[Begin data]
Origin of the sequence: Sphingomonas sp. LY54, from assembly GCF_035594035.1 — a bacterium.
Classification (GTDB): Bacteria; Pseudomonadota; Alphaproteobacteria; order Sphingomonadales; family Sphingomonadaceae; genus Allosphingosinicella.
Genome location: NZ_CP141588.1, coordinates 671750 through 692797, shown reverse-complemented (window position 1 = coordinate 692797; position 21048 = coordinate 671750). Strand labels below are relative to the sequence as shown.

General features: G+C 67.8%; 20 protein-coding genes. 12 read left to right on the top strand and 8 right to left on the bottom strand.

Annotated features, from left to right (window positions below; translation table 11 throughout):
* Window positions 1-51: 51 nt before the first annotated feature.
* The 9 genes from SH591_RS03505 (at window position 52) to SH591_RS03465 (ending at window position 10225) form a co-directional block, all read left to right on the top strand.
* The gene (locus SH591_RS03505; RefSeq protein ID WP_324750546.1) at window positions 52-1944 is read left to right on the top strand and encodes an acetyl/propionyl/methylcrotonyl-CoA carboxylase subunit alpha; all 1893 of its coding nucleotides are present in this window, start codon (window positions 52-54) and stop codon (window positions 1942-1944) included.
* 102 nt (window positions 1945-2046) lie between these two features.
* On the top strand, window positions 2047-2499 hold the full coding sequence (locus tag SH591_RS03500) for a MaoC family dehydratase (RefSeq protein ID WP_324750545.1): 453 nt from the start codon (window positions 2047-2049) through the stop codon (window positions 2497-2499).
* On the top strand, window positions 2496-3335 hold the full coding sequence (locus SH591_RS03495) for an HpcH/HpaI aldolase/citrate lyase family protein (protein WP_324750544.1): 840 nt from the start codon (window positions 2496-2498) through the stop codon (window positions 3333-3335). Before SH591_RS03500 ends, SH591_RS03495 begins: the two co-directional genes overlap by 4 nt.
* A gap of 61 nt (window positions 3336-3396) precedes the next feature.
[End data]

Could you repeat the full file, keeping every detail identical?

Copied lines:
Origin of the sequence: Sphingomonas sp. LY54, from assembly GCF_035594035.1 — a bacterium.
Classification (GTDB): Bacteria; Pseudomonadota; Alphaproteobacteria; order Sphingomonadales; family Sphingomonadaceae; genus Allosphingosinicella.
Genome location: NZ_CP141588.1, coordinates 671750 through 692797, shown reverse-complemented (window position 1 = coordinate 692797; position 21048 = coordinate 671750). Strand labels below are relative to the sequence as shown.

General features: G+C 67.8%; 20 protein-coding genes. 12 read left to right on the top strand and 8 right to left on the bottom strand.

Annotated features, from left to right (window positions below; translation table 11 throughout):
* Window positions 1-51: 51 nt before the first annotated feature.
* The 9 genes from SH591_RS03505 (at window position 52) to SH591_RS03465 (ending at window position 10225) form a co-directional block, all read left to right on the top strand.
* The gene (locus SH591_RS03505; RefSeq protein ID WP_324750546.1) at window positions 52-1944 is read left to right on the top strand and encodes an acetyl/propionyl/methylcrotonyl-CoA carboxylase subunit alpha; all 1893 of its coding nucleotides are present in this window, start codon (window positions 52-54) and stop codon (window positions 1942-1944) included.
* 102 nt (window positions 1945-2046) lie between these two features.
* On the top strand, window positions 2047-2499 hold the full coding sequence (locus tag SH591_RS03500) for a MaoC family dehydratase (RefSeq protein ID WP_324750545.1): 453 nt from the start codon (window positions 2047-2049) through the stop codon (window positions 2497-2499).
* On the top strand, window positions 2496-3335 hold the full coding sequence (locus SH591_RS03495) for an HpcH/HpaI aldolase/citrate lyase family protein (protein WP_324750544.1): 840 nt from the start codon (window positions 2496-2498) through the stop codon (window positions 3333-3335). Before SH591_RS03500 ends, SH591_RS03495 begins: the two co-directional genes overlap by 4 nt.
* A gap of 61 nt (window positions 3336-3396) precedes the next feature.